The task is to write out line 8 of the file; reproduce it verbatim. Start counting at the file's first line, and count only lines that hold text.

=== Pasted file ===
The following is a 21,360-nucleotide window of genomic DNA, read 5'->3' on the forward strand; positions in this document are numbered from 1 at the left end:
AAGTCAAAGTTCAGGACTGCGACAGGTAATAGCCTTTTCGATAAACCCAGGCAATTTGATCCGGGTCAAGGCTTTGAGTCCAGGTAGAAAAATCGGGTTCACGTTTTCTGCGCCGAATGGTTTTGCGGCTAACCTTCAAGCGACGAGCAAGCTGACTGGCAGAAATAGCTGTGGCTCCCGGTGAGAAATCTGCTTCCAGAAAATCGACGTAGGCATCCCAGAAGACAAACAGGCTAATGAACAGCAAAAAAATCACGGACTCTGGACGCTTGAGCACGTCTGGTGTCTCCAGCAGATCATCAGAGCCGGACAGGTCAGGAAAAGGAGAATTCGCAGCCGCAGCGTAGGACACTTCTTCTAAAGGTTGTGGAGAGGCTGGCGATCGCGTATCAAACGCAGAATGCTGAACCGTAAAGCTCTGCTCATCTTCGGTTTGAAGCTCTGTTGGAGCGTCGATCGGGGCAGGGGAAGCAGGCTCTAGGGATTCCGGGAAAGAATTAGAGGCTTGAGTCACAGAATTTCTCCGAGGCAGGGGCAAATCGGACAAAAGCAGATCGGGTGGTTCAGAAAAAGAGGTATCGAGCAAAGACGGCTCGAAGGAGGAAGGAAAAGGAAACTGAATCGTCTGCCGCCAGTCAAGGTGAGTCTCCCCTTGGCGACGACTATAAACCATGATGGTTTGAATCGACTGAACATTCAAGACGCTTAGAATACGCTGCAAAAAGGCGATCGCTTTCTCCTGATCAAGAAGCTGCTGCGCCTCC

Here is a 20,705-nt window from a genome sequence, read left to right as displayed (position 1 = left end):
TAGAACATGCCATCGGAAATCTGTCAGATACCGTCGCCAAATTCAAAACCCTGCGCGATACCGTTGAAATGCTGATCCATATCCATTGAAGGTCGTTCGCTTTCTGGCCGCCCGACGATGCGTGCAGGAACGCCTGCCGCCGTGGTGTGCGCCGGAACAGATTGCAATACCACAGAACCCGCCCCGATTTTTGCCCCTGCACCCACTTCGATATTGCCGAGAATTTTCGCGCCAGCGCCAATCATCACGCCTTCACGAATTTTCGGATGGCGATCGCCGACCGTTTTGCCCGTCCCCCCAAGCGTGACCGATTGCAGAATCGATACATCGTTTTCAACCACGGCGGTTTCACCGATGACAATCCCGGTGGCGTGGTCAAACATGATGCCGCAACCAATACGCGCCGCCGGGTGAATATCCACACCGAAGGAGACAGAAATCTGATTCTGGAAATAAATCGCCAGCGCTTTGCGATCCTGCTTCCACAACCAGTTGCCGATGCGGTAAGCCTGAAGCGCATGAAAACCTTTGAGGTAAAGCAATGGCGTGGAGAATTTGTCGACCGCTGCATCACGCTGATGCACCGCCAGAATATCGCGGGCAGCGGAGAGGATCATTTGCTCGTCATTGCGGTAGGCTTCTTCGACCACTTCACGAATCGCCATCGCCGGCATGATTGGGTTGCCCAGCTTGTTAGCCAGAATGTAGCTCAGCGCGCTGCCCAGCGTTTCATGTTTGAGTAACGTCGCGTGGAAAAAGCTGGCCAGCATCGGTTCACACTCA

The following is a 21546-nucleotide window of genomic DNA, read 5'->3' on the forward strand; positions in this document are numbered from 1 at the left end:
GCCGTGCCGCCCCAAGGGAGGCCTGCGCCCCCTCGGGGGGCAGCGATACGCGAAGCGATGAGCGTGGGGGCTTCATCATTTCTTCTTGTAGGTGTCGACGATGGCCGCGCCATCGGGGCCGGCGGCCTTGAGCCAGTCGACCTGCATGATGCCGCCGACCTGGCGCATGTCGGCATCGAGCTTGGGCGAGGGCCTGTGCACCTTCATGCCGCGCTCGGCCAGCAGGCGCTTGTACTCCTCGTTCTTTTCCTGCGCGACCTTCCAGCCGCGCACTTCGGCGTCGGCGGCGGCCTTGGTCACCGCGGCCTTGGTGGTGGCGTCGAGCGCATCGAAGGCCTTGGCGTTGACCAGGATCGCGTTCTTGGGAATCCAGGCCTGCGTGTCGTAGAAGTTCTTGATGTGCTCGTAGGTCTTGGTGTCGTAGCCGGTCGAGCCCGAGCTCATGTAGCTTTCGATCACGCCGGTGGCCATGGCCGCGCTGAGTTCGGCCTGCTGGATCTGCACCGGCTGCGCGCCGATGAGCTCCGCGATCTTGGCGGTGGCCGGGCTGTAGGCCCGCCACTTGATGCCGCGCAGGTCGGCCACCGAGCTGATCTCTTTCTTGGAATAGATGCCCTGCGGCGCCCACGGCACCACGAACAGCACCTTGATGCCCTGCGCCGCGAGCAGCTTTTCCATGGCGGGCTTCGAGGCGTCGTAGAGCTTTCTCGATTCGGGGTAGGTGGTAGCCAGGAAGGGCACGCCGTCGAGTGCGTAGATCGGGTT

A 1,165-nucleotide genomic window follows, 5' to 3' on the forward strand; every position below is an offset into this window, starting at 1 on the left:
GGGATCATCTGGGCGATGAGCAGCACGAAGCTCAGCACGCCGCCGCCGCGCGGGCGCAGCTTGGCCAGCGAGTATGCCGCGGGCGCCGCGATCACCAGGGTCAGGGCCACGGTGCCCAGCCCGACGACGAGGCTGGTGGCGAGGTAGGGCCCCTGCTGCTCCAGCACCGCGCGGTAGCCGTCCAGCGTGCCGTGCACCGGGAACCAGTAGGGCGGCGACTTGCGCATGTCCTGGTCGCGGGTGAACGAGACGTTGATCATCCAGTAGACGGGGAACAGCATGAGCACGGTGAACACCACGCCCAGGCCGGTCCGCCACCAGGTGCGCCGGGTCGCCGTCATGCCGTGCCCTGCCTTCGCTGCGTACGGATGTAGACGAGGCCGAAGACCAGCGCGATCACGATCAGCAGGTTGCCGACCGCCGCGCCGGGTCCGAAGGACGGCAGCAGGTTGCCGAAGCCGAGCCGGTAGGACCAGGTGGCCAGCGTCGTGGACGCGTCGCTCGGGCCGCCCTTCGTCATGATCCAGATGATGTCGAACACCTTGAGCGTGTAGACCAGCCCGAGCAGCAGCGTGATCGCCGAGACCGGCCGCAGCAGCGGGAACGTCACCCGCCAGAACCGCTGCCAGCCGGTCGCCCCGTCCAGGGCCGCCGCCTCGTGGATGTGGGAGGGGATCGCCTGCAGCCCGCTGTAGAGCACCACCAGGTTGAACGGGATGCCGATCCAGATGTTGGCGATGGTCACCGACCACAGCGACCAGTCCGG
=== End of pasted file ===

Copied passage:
GGGATCATCTGGGCGATGAGCAGCACGAAGCTCAGCACGCCGCCGCCGCGCGGGCGCAGCTTGGCCAGCGAGTATGCCGCGGGCGCCGCGATCACCAGGGTCAGGGCCACGGTGCCCAGCCCGACGACGAGGCTGGTGGCGAGGTAGGGCCCCTGCTGCTCCAGCACCGCGCGGTAGCCGTCCAGCGTGCCGTGCACCGGGAACCAGTAGGGCGGCGACTTGCGCATGTCCTGGTCGCGGGTGAACGAGACGTTGATCATCCAGTAGACGGGGAACAGCATGAGCACGGTGAACACCACGCCCAGGCCGGTCCGCCACCAGGTGCGCCGGGTCGCCGTCATGCCGTGCCCTGCCTTCGCTGCGTACGGATGTAGACGAGGCCGAAGACCAGCGCGATCACGATCAGCAGGTTGCCGACCGCCGCGCCGGGTCCGAAGGACGGCAGCAGGTTGCCGAAGCCGAGCCGGTAGGACCAGGTGGCCAGCGTCGTGGACGCGTCGCTCGGGCCGCCCTTCGTCATGATCCAGATGATGTCGAACACCTTGAGCGTGTAGACCAGCCCGAGCAGCAGCGTGATCGCCGAGACCGGCCGCAGCAGCGGGAACGTCACCCGCCAGAACCGCTGCCAGCCGGTCGCCCCGTCCAGGGCCGCCGCCTCGTGGATGTGGGAGGGGATCGCCTGCAGCCCGCTGTAGAGCACCACCAGGTTGAACGGGATGCCGATCCAGATGTTGGCGATGGTCACCGACCACAGCGACCAGTCCGG